Japanese management… Many have argued that Americans have much
to learn form the Japanese, while others have raised acubts about transferring methods from one culture to another. In this writer’s opinion, the
most remarkable fact about the Japan boom in the U.S. is that for the
first time Americans have considered the possibility of learning from
another culture in areas where Americans had thought they excelled. In
that regard Japan deserves special credit, for this might lead to a greater
openness and curiosity and learning across other cultural boundaries
that rarely occur in the U.S.
1. Why do you think Americans have recently become fascinated by Japan?
2. Why does the author feel that this interest is positive? Do
you agree?
A. Japanese Style in Decision-Making
1. To talk about problem-solving or decision-making within a national environment means examining many complex cultural forces. It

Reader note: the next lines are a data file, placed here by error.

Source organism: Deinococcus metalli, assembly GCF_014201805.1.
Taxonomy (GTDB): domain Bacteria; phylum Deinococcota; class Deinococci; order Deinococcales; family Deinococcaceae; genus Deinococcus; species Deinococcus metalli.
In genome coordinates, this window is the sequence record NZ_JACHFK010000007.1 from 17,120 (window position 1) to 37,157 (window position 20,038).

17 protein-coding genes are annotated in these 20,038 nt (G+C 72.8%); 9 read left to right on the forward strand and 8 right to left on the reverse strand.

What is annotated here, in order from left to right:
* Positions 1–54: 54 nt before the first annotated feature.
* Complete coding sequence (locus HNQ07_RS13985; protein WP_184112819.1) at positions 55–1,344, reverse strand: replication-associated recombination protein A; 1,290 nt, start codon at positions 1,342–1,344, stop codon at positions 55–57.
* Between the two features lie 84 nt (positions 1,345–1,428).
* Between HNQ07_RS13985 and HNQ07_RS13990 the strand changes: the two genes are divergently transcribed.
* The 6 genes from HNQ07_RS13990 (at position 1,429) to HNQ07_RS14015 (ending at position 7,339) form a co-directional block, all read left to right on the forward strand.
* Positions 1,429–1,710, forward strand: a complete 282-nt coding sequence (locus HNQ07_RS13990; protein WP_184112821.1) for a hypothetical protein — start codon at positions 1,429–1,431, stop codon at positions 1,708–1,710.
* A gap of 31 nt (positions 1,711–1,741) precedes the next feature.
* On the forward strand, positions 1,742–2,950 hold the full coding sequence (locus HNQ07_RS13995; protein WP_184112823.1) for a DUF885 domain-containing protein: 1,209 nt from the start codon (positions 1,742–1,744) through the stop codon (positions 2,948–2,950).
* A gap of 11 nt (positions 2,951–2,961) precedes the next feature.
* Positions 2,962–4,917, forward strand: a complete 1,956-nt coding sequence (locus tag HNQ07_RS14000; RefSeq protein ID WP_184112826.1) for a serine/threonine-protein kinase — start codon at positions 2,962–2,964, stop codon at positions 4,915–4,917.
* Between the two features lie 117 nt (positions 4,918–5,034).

means trying to measure the impact of these forces on contemporary
life, and also coming to grips with changes now taking place.
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2. It also means using dangerous comparisons – and the need to
translate certain fundamental concepts which resist translation and comparisons.
3. For example, the concept of vocational or professional identity
differs markedly between the United States and Japan.
4. In the West, the emphasis is on what a man, or woman does for
a living. Here in the U.S., if you ask children what their fathers do, they